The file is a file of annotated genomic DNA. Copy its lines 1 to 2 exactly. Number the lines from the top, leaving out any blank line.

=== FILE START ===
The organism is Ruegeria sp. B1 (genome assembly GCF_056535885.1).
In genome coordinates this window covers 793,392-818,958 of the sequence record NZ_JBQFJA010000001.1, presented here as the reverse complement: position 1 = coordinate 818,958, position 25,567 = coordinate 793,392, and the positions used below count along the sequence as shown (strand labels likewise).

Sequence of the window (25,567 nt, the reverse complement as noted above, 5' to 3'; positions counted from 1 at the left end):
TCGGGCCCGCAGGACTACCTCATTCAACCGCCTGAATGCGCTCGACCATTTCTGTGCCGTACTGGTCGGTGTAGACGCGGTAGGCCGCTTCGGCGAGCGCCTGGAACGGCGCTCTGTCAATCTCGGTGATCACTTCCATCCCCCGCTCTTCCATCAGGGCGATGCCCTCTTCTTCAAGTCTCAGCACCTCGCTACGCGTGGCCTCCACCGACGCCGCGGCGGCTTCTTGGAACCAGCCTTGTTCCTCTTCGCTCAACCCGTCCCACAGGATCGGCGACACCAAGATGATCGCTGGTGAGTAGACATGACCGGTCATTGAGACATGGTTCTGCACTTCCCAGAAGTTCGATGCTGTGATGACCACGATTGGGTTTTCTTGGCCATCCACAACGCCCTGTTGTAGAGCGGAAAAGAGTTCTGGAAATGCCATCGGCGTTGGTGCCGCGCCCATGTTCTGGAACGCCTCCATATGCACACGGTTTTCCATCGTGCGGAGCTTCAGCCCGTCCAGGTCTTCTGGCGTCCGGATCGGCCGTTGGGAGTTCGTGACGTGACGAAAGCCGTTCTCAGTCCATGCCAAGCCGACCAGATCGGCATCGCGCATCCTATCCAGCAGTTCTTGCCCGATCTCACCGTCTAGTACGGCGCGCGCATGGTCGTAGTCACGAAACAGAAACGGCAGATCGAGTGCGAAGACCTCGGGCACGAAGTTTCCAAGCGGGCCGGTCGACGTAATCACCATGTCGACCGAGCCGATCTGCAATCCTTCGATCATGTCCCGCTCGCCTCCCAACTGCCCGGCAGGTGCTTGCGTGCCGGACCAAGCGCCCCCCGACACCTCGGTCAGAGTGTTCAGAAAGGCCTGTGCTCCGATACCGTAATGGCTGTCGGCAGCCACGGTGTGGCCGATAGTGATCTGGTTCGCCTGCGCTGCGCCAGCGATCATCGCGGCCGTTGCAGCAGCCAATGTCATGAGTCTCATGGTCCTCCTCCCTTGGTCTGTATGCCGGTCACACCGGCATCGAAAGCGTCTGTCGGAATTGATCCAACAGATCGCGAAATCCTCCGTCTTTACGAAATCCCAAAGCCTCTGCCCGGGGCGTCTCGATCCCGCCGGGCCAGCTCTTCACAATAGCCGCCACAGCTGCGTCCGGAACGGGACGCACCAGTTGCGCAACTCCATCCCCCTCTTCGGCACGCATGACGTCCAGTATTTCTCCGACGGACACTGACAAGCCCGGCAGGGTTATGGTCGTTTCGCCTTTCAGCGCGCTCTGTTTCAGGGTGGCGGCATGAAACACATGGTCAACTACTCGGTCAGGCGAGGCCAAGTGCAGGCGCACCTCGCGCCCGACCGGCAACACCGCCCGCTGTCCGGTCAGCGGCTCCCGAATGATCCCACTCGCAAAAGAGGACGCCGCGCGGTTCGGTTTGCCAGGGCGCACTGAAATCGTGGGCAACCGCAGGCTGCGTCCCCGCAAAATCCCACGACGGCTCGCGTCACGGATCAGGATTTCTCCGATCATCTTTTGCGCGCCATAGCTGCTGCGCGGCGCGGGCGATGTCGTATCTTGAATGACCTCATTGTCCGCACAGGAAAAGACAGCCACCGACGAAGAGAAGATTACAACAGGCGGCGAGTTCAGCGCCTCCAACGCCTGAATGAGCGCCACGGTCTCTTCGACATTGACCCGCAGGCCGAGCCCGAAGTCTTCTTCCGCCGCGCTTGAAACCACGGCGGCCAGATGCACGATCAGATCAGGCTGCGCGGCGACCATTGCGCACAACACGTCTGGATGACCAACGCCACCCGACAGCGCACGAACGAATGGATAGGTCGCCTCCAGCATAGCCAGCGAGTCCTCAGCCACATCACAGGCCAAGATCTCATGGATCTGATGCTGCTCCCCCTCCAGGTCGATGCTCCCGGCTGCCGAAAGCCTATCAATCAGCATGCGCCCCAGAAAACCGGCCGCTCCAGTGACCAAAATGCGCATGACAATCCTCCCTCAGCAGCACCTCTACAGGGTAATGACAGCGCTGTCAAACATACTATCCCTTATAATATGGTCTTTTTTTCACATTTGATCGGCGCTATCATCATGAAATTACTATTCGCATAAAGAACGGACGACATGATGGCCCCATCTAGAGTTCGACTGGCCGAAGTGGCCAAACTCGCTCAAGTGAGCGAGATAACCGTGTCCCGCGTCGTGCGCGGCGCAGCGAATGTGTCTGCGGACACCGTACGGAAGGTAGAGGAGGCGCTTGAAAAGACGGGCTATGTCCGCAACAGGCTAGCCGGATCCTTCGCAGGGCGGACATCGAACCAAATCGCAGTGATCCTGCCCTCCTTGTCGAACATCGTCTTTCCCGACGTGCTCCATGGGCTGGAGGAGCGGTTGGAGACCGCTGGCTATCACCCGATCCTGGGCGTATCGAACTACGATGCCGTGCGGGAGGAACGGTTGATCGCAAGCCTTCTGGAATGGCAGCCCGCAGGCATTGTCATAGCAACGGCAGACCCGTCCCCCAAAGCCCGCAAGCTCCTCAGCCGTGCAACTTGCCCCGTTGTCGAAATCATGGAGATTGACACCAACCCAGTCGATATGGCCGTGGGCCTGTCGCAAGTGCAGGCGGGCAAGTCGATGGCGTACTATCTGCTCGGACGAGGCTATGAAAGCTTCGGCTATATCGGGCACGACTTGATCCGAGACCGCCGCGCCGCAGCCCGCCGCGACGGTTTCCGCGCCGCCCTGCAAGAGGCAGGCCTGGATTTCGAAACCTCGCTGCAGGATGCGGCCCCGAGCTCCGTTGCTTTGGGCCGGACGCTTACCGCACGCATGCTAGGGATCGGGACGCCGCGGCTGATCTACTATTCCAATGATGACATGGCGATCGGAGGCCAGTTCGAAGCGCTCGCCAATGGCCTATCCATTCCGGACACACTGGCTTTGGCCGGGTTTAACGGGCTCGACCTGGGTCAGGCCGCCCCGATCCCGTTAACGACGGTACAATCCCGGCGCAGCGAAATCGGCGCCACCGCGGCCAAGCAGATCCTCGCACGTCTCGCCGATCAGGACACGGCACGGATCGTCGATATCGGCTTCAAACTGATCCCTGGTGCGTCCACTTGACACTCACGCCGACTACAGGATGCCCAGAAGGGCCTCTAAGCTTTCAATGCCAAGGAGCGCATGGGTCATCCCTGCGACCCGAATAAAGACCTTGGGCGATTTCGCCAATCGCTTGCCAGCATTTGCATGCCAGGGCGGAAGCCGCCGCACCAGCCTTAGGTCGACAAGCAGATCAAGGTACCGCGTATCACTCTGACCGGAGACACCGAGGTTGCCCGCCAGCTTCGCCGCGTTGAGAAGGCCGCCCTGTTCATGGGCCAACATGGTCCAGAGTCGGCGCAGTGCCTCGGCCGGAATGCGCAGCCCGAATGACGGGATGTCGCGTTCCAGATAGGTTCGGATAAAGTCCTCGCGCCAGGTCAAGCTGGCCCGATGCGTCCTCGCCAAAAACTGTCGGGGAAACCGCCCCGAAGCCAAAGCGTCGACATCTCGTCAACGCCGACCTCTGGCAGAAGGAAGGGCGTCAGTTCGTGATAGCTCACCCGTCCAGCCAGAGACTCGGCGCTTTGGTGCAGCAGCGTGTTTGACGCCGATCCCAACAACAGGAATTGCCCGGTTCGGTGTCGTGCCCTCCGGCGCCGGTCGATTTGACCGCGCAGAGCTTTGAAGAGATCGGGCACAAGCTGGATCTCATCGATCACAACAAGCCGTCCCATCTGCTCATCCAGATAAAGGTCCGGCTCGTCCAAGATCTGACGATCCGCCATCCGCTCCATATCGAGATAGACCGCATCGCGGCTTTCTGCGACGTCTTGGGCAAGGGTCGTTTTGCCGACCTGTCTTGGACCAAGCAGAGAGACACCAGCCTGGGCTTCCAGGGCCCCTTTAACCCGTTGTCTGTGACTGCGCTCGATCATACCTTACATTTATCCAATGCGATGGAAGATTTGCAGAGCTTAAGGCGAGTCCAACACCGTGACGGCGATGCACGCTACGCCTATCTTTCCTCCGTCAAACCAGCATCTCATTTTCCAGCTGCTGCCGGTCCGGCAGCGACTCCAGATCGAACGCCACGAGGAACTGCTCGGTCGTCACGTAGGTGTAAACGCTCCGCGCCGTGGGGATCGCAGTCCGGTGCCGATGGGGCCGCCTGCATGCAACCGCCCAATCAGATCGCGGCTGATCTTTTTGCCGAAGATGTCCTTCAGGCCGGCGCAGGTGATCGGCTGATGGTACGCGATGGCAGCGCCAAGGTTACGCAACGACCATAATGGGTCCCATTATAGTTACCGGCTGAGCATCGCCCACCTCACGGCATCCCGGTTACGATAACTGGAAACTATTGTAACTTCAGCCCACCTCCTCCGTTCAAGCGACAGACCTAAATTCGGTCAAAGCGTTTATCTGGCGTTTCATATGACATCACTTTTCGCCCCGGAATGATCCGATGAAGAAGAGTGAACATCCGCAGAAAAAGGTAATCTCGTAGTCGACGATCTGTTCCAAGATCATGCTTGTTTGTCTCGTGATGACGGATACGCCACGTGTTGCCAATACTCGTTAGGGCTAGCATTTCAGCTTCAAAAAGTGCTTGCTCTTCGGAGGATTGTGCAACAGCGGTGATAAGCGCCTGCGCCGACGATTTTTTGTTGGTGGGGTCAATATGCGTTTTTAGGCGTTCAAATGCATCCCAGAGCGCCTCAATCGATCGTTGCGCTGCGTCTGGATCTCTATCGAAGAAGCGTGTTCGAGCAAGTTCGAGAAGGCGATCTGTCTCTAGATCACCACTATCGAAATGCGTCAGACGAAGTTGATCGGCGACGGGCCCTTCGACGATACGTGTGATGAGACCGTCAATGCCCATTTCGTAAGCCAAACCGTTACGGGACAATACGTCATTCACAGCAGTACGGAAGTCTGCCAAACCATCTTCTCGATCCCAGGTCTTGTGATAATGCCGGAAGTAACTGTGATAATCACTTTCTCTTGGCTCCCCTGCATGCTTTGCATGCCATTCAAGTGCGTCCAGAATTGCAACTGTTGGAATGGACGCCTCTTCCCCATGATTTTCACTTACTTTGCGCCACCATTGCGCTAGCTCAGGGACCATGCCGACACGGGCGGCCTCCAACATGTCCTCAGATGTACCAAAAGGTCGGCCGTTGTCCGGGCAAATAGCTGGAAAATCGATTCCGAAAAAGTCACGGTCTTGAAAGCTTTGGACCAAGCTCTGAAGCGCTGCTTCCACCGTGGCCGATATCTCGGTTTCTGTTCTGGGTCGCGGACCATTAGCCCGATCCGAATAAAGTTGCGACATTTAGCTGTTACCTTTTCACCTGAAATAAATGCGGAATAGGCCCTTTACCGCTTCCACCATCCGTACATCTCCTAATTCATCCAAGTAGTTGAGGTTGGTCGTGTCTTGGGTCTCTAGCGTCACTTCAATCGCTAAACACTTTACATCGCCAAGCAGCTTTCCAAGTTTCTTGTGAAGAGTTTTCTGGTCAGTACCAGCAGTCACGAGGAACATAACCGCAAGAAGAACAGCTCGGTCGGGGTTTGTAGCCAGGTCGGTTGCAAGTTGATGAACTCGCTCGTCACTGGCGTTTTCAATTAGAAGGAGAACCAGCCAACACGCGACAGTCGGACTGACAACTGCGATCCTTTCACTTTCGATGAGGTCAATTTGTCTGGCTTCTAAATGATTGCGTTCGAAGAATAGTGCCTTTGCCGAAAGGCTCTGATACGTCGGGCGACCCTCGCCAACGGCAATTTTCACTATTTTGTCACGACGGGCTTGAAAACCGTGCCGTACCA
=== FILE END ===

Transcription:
The organism is Ruegeria sp. B1 (genome assembly GCF_056535885.1).
In genome coordinates this window covers 793,392-818,958 of the sequence record NZ_JBQFJA010000001.1, presented here as the reverse complement: position 1 = coordinate 818,958, position 25,567 = coordinate 793,392, and the positions used below count along the sequence as shown (strand labels likewise).